When I got divorced, my in-laws, who were wonderful people, called and asked if they’d still be allowed to see Mollie. I said, “My god, yes, you’re wonderful grandparents and terrific in-laws, why would I keep her from that?” And my father-in-law said, “It happens all the time.” I just don’t understand that. You’d think she’d want to keep her kids surrounded by as much love as possible.

    I wish I had a solution. All I can say is that I ache for you. I’m so, so sorry, Krissie.

  7. Jessie says:

    I am so sorry for your pain.

    This may be the sign from fate that the move you have been talking about needs to happen now. One of the difficult parts of moving was that if you stayed you would see the kids when they came home for visits. Moving has always meant you would be a long distance grandma. You need to take care of you and Richie and it sounds as though staying is going to be just too toxic.

  8. Huge sympathy. If there is any way of staying in touch – postcards, gifts, donations in their name so that if they google themselves, they know that you have been thinking of them – all of that helps. I’m speaking here as someone whose grandparents were absent through distance and through poor relationships (my father hated his parents). I still treasure, 45 years later, the books my Pakistani grandparents sent me as a child. I never saw them after the age of 3. But I know that they thought of me and they cared for me.

    I also have the postcards and letters my mother’s mother sent to me – she lived in Spain and I lived first in the US and then in the UK at boarding school. Those have survived countless moves since I was 10, when she died.

    Children recognise love even if you can’t act on it. And they remember. And they appreciate. Alex’s face in that photo is a priceless gift, and you have given him time, space and love in abundance. That’s small comfort, but please, don’t beat yourself up on this one. People do change and forgive and heal, and it may be that with time, you get your grandchildren back – so make sure you are accessible and easy for them to find.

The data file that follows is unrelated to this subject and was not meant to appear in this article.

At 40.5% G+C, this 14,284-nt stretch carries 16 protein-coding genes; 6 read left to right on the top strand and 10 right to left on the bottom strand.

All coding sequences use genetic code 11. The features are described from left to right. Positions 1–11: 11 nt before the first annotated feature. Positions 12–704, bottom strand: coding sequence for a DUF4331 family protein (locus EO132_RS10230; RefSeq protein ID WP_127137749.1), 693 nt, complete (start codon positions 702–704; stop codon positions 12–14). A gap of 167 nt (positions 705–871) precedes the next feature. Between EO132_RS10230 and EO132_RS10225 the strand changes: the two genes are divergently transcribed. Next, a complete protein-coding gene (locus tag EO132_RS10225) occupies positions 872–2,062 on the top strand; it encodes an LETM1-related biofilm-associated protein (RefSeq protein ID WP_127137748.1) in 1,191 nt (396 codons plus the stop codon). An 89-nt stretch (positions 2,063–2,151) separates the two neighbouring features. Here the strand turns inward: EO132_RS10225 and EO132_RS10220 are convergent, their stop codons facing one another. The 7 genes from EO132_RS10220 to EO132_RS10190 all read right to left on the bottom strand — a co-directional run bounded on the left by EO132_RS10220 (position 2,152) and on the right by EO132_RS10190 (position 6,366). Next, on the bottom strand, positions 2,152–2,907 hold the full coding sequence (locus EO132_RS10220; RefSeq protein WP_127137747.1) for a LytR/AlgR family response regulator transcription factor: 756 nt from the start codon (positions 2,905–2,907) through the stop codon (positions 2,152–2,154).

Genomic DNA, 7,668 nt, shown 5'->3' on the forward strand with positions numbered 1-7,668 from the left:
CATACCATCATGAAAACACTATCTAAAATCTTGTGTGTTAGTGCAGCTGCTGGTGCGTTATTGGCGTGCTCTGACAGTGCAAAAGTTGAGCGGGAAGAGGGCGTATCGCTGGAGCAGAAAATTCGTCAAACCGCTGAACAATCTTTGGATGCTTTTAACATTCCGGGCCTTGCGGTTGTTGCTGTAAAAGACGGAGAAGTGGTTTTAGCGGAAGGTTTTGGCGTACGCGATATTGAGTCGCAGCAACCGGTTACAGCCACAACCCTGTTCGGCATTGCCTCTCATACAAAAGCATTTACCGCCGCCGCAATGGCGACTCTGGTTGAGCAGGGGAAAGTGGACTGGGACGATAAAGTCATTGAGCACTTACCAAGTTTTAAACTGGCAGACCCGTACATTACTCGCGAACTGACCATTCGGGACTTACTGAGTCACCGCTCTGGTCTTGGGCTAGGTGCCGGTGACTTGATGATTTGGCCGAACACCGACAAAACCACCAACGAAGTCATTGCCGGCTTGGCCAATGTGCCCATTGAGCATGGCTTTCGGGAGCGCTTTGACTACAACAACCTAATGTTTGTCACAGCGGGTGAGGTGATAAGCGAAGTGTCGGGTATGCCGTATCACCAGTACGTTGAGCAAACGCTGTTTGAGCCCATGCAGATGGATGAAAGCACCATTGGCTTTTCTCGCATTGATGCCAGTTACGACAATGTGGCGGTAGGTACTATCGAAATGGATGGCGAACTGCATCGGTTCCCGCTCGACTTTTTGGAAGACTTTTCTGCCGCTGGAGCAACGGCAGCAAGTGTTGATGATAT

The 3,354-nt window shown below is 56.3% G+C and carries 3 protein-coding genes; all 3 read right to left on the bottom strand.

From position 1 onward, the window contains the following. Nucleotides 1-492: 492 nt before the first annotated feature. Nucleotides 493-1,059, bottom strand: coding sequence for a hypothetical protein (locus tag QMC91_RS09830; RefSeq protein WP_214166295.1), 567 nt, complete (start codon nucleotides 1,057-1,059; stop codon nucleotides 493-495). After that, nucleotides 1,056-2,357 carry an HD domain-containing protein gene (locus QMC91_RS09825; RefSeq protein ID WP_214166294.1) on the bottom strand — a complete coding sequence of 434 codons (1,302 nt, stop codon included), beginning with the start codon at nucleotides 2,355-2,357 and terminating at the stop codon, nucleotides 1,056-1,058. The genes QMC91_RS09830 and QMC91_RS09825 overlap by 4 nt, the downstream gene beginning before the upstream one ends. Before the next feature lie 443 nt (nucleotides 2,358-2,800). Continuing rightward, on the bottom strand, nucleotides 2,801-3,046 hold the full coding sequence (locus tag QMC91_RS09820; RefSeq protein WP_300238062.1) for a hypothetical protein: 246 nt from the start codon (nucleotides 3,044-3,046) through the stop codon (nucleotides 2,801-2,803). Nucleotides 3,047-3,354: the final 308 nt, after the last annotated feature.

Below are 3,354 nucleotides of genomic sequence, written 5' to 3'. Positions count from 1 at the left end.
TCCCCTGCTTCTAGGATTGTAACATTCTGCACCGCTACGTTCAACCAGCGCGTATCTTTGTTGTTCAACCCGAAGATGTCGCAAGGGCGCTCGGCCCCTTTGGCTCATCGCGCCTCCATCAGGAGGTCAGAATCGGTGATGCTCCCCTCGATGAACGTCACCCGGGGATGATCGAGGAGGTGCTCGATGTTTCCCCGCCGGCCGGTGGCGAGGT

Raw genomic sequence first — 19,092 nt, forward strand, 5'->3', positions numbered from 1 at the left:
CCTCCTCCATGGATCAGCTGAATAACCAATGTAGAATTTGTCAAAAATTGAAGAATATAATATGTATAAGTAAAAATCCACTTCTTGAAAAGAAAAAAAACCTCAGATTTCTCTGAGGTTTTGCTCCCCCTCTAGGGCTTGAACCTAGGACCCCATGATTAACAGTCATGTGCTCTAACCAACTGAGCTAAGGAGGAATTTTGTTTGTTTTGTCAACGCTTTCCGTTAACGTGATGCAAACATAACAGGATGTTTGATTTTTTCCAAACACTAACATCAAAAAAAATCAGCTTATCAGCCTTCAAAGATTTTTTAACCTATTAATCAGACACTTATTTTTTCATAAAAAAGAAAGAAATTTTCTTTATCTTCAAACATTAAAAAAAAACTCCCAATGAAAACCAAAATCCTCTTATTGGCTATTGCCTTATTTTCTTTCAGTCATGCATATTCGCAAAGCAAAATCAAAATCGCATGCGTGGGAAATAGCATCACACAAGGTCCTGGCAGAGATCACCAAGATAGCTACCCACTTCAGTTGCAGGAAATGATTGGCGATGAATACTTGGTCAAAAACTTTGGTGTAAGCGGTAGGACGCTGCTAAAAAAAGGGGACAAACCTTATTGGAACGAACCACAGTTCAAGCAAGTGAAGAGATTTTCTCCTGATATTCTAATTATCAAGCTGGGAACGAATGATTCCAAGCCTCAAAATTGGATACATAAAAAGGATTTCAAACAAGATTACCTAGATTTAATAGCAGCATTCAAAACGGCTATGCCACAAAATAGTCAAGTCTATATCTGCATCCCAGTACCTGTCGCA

9. What a sucky situation. Not fair to you or your grandchildren. Agree with others about staying in touch with your grandchildren, however possible. My nieces and nephew live in another country and while my brother hasn’t prevented me from seeing them, he hasn’t done much to encourage my relationship with them over the years. I send cards, emails regularly – easier now that they’re young adults/teens. Try to stay positive.

  10. Kieran says:

    I’m so sad on your behalf, Krissie. Looking at that little guy’s face, all bright and happy, next to your own makes me wonder how adults can be so selfish. I’m going to hope that you’ll get to continue seeing him, and I also hope that when he turns eighteen that he will choose on his own to come back to see his grandmother. Whatever happens, you’ve given him the gift of your love, and that will always be a part of him, no matter how much s*** is laid on top of it by other people. Be comforted by the fact that he’ll have dreams, and in those dreams, he’ll remember.

  11. Jill says:

    Krissie, like everyone else I am so so sorry. I imagine that the hurt goes soul deep. Is the girlfriend blocking all communication ? Forever ? Have her parents had a negative influence ? Or is she just an uncaring, unfeeling, unsympathetic—-person ? How is Tim doing ?